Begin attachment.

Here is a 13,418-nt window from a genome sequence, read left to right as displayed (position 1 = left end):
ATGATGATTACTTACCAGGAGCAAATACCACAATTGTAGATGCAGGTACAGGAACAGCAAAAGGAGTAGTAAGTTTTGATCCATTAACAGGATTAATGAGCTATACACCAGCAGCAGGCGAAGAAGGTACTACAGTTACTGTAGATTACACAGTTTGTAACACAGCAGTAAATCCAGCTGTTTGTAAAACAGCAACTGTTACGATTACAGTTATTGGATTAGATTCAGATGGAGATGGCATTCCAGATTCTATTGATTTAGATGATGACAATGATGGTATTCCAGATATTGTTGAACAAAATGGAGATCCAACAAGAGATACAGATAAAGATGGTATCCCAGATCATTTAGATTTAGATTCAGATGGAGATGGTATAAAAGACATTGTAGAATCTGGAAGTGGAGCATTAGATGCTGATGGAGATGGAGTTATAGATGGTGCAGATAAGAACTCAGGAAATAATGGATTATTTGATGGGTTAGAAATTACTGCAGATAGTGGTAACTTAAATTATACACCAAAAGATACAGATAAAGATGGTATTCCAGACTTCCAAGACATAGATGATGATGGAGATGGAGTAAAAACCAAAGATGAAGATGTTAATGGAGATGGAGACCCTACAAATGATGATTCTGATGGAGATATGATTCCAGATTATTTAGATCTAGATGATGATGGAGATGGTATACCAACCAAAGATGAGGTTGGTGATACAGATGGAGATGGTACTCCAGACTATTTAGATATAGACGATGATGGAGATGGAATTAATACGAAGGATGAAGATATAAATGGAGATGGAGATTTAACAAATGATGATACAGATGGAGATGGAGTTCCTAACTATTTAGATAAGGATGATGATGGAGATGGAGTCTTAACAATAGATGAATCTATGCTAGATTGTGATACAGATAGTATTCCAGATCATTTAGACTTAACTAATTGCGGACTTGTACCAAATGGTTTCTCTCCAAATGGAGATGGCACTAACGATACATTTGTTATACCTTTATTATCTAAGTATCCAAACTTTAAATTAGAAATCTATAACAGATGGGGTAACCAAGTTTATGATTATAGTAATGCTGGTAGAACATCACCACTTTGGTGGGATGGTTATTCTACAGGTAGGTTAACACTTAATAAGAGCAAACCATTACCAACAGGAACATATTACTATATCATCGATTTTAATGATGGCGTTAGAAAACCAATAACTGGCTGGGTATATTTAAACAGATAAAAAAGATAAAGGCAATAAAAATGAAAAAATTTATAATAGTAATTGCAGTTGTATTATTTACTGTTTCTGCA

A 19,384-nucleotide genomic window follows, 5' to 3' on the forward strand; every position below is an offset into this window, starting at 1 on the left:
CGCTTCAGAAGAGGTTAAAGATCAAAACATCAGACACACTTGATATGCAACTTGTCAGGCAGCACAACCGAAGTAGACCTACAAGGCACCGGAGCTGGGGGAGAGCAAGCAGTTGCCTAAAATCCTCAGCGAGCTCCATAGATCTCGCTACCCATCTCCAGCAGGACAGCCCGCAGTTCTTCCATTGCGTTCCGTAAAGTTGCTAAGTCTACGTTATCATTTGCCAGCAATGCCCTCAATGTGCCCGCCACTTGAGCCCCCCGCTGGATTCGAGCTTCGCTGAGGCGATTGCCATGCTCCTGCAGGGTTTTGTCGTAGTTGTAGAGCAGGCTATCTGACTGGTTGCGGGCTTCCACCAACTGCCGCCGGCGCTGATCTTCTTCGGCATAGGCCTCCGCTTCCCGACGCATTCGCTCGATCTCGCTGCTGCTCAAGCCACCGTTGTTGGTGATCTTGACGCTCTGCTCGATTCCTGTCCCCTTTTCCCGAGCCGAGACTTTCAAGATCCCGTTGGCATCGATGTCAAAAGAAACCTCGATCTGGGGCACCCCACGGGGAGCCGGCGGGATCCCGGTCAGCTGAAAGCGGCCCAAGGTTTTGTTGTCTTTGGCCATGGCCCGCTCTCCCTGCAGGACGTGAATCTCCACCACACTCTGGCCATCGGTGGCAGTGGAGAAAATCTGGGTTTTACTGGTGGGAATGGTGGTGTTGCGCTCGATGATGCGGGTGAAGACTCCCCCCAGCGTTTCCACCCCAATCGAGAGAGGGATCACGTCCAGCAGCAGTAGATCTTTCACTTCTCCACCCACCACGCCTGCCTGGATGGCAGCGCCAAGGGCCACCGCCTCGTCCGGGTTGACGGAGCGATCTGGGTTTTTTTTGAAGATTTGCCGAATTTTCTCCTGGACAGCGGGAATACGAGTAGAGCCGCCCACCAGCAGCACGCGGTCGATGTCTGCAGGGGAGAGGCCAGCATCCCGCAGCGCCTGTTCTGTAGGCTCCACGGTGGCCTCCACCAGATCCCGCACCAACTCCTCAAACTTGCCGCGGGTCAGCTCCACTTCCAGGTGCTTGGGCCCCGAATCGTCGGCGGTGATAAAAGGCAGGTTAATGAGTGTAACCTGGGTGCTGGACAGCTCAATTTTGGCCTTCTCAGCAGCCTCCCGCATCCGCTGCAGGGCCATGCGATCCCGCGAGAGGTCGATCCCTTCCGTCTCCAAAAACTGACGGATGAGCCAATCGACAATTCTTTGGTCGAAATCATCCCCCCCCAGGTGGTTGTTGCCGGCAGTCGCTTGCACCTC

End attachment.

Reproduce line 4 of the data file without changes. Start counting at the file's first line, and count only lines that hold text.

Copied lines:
CGCTTCAGAAGAGGTTAAAGATCAAAACATCAGACACACTTGATATGCAACTTGTCAGGCAGCACAACCGAAGTAGACCTACAAGGCACCGGAGCTGGGGGAGAGCAAGCAGTTGCCTAAAATCCTCAGCGAGCTCCATAGATCTCGCTACCCATCTCCAGCAGGACAGCCCGCAGTTCTTCCATTGCGTTCCGTAAAGTTGCTAAGTCTACGTTATCATTTGCCAGCAATGCCCTCAATGTGCCCGCCACTTGAGCCCCCCGCTGGATTCGAGCTTCGCTGAGGCGATTGCCATGCTCCTGCAGGGTTTTGTCGTAGTTGTAGAGCAGGCTATCTGACTGGTTGCGGGCTTCCACCAACTGCCGCCGGCGCTGATCTTCTTCGGCATAGGCCTCCGCTTCCCGACGCATTCGCTCGATCTCGCTGCTGCTCAAGCCACCGTTGTTGGTGATCTTGACGCTCTGCTCGATTCCTGTCCCCTTTTCCCGAGCCGAGACTTTCAAGATCCCGTTGGCATCGATGTCAAAAGAAACCTCGATCTGGGGCACCCCACGGGGAGCCGGCGGGATCCCGGTCAGCTGAAAGCGGCCCAAGGTTTTGTTGTCTTTGGCCATGGCCCGCTCTCCCTGCAGGACGTGAATCTCCACCACACTCTGGCCATCGGTGGCAGTGGAGAAAATCTGGGTTTTACTGGTGGGAATGGTGGTGTTGCGCTCGATGATGCGGGTGAAGACTCCCCCCAGCGTTTCCACCCCAATCGAGAGAGGGATCACGTCCAGCAGCAGTAGATCTTTCACTTCTCCACCCACCACGCCTGCCTGGATGGCAGCGCCAAGGGCCACCGCCTCGTCCGGGTTGACGGAGCGATCTGGGTTTTTTTTGAAGATTTGCCGAATTTTCTCCTGGACAGCGGGAATACGAGTAGAGCCGCCCACCAGCAGCACGCGGTCGATGTCTGCAGGGGAGAGGCCAGCATCCCGCAGCGCCTGTTCTGTAGGCTCCACGGTGGCCTCCACCAGATCCCGCACCAACTCCTCAAACTTGCCGCGGGTCAGCTCCACTTCCAGGTGCTTGGGCCCCGAATCGTCGGCGGTGATAAAAGGCAGGTTAATGAGTGTAACCTGGGTGCTGGACAGCTCAATTTTGGCCTTCTCAGCAGCCTCCCGCATCCGCTGCAGGGCCATGCGATCCCGCGAGAGGTCGATCCCTTCCGTCTCCAAAAACTGACGGATGAGCCAATCGACAATTCTTTGGTCGAAATCATCCCCCCCCAGGTGGTTGTTGCCGGCAGTCGCTTGCACCTC